Bangkok Thai politics Thailand

Bangkok: the events of May 19

Yesterday, May 19, army troops stormed the red shirt camp, breaking up anti-government demonstrations that had lasted for more than two months here in Bangkok.

Soldiers first destroyed the red shirt barricades in Silom ((See this post for images of the aftermath of earlier violence in Silom.)) with armored personnel carriers. Then the troops pressed north on Rajadamri toward the Rajaprasong camp ((See this post for images of the Rajaprasong red shirt camp in previous weeks.)), securing Lumphini Park and coming under fire from armed men clad in black.

Red shirt leaders soon surrendered to police, and the army eventually secured the entire protest site. Later, red shirt protesters would set scores of buildings on fire: the Stock Exchange of Thailand, CentralWorld shopping mall, two banks, a TV station, and more.

Some protesters who took refuge from the army crackdown sheltered in a nearby temple. Here’s a Globe and Mail story about people there — including the journalist who penned the piece — coming under fire throughout the night.

The day began with speculation that an army operation was imminent. The day ended with a deserted Rajaprasong protest site and plumes of smoke on the horizon.

At least 12 people were killed. Unrest also spread to the country’s northeast, but things now seem relatively calm here in Bangkok.

For a recap of the day’s events, here’s a good NYT story and blog post with video from the northeast.

Also, here’s a BBC story called “What Next for Thailand?” And for some moving — and very graphic — images, see this post at’s The Big Picture.

My day started at 5 a.m., when I learned that army troops had taken up positions around the red shirt camp in the pre-dawn hours. So I quickly headed in that direction. I stopped at Phloenchit Rd., where I noticed a gathering of soldiers. (Note: please excuse the low-quality mobile phone images.)

Troops on Phloenchit

Dozens of camouflage clad troops armed with rifles had established a checkpoint here. They had set up sandbags and took up positions in the Phloenchit BTS station.

Troops on Phloenchit

Phloenchit BTS station

Most of the troops were focused on an area further down the road, where the easternmost red shirt barricade was located. But at one point I ducked around the side of a gas station and was surprised to see to soldiers staring up into surrounding buildings with binoculars.

It became clear to me that the fighting was happening on the southern end of the protest site, near the red shirt barricade near Silom and Lumphini Park, and that these troops were merely holding their position, not planning to enter Rajaprasong.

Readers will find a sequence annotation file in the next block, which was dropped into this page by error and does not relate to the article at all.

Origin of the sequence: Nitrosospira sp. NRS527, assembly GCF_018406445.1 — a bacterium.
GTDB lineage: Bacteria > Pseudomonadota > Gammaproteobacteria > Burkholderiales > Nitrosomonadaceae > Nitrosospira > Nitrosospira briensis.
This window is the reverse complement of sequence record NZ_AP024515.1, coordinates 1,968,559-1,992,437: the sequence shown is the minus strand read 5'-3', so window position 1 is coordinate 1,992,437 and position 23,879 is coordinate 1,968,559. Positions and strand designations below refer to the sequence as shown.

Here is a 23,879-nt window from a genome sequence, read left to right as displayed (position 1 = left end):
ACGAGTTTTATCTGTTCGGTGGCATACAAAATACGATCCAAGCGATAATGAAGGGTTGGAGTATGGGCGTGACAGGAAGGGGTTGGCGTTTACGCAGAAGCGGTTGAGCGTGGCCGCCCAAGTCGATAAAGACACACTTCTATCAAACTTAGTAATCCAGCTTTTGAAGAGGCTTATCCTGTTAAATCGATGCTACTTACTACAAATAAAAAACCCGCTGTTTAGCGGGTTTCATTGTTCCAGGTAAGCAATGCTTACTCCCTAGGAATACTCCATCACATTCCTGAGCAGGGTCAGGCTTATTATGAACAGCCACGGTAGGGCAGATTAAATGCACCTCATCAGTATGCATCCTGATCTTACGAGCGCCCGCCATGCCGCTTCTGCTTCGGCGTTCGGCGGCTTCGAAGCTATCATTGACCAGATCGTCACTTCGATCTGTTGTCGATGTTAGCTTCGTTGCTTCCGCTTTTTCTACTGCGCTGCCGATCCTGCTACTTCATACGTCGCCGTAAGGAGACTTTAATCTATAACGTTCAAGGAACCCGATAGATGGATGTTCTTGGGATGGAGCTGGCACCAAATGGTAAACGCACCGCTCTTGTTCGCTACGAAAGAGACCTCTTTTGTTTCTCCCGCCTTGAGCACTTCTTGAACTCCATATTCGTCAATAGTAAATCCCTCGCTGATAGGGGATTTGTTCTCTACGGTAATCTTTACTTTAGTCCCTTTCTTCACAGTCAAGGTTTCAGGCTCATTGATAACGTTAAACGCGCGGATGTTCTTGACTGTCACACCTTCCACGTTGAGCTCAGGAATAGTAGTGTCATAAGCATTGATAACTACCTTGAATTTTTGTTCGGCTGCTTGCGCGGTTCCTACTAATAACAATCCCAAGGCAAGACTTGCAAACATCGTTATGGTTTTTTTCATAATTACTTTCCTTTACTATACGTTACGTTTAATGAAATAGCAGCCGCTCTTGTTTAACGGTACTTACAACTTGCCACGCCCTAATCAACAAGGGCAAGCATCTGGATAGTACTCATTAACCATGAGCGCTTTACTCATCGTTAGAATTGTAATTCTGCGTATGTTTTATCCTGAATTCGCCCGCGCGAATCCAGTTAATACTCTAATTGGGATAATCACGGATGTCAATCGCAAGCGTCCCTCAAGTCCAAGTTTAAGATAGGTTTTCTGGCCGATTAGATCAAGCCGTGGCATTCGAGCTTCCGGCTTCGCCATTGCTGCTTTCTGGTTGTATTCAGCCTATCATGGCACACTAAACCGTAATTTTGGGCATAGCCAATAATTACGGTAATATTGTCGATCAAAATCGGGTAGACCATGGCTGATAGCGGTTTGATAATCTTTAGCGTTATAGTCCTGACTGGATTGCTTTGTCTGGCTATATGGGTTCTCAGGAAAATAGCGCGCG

Troops on Phloenchit

So I walked along Phloenchit to the Rajaprasong main stage area. Along the way, I talked to a few red shirt “guards” manning the barricades. They said they were aware that the army was surrounding the protest zone, but they didn’t seem overly concerned. They told me that they believed that there were snipers in the high rise buildings near the Wireless Rd. and Langsuan Rd. intersections.

Here’s what the barricade looked like:

Red shirt barricade

At the main protest site, several hundred meters further along the road, demonstrators gathered and listened to speeches. But there were fewer protesters than in days past. Still, men and women — a few of them with children — milled about as if it were any other day at the demonstration site.

Red shirt main stage, pre-crackdown

Some red shirt supporters watched Thai TV coverage of the army buildup at the southern end of the protest site.

Red shirts watching TV coverage of army buildup

After hearing reports that the army was advancing up Rajadamri Rd., I made my way away from the stage, heading back to the east along Phloenchit. Red shirt supporters were still congregating in an area behind the barricades.

Behind a red shirt barricade

A tire was smoldering from an earlier fire.

Red shirt barricade

Motorcycle taxi drivers — either red shirt supporters, opportunistic entrepreneurs, or both — were hanging out here, ferrying people around.

Red shirt barricade

I traveled further east and soon noticed smoke rising from the Asoke junction, one of Bangkok’s busiest intersections. Reports suggested that a bus or a pile of tires — or both — had been lit on fire here.

Smoke from Asoke intersection

There was also a thick plume of smoke coming from the Rama IV area, to the south. I would later learn that arsonists had torched the Channel 3 building. The fire raged for hours.

Channel 3 building on fire

And later I saw smoke coming from the west. This was likely from the CentralWorld fire.

Smoke from CentralWorld

The government then announced a curfew from 8 p.m. until 6 a.m.

I was out along Sukhumvit Rd. briefly during this time and it was a very strange scene: virtually no traffic on what is typically one of the Thai capital’s most congested avenues. There were just a handful of pedestrians; there were long stretches of darkness; and there was very little noise.

Here’s the full Flickr photoset of my images.

For ongoing information, you can consult my lists of Thailand Twitterers and Bangkok journalists. And, of course, you can follow me on Twitter here.

Obviously, many questions remain. What will happen to the red shirt leaders — and the red shirt movement? Will there be more fires? Or shootings? What does the military operation mean for the future of Prime Minister Abhisit Vejjajiva’s government?

Stay tuned.

2 replies on “Bangkok: the events of May 19”

Great reporting Newley. Your site keeps me in the loop regarding the ever changing events. And I’m glad to know you’re safe. Give A and A hugs from CDaw.

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